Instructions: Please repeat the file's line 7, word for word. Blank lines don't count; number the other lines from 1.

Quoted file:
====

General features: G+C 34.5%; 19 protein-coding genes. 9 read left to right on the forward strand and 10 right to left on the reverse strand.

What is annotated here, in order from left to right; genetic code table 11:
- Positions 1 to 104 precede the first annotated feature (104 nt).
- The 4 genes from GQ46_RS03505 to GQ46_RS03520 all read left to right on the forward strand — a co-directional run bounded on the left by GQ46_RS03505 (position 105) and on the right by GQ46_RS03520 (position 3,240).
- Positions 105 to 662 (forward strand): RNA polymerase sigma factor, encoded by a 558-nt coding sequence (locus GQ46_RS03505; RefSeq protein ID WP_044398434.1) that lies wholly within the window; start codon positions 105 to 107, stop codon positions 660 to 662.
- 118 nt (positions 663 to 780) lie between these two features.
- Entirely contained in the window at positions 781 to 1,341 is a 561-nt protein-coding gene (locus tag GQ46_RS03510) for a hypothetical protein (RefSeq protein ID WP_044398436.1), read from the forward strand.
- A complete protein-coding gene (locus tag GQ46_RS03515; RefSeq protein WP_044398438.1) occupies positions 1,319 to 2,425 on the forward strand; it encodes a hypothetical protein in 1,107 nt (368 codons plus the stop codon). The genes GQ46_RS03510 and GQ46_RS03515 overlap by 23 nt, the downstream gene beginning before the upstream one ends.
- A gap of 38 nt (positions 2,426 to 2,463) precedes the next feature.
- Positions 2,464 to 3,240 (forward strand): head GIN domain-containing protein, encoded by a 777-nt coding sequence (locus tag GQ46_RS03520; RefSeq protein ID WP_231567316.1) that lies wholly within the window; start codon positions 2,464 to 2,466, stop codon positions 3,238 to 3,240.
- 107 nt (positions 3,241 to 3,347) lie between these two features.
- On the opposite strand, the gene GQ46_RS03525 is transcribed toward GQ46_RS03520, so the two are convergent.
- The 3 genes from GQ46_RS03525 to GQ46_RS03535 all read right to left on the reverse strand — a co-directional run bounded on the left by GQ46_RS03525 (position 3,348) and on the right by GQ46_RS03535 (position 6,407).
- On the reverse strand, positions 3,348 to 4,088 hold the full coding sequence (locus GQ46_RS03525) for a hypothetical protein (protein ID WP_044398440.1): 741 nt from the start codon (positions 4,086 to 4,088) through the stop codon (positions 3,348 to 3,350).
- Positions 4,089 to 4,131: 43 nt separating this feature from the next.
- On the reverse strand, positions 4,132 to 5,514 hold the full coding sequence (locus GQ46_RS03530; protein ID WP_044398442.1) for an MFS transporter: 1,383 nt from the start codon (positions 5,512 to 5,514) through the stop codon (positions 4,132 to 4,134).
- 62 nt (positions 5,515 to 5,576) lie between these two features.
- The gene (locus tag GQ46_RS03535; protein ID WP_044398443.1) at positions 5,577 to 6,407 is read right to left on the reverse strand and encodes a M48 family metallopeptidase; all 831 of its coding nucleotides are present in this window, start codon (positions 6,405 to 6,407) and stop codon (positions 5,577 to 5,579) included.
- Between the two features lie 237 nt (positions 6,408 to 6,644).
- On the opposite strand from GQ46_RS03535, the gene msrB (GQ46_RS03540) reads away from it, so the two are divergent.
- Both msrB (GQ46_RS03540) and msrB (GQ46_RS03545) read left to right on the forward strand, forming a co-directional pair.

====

- Entirely contained in the window at positions 781 to 1,341 is a 561-nt protein-coding gene (locus tag GQ46_RS03510) for a hypothetical protein (RefSeq protein ID WP_044398436.1), read from the forward strand.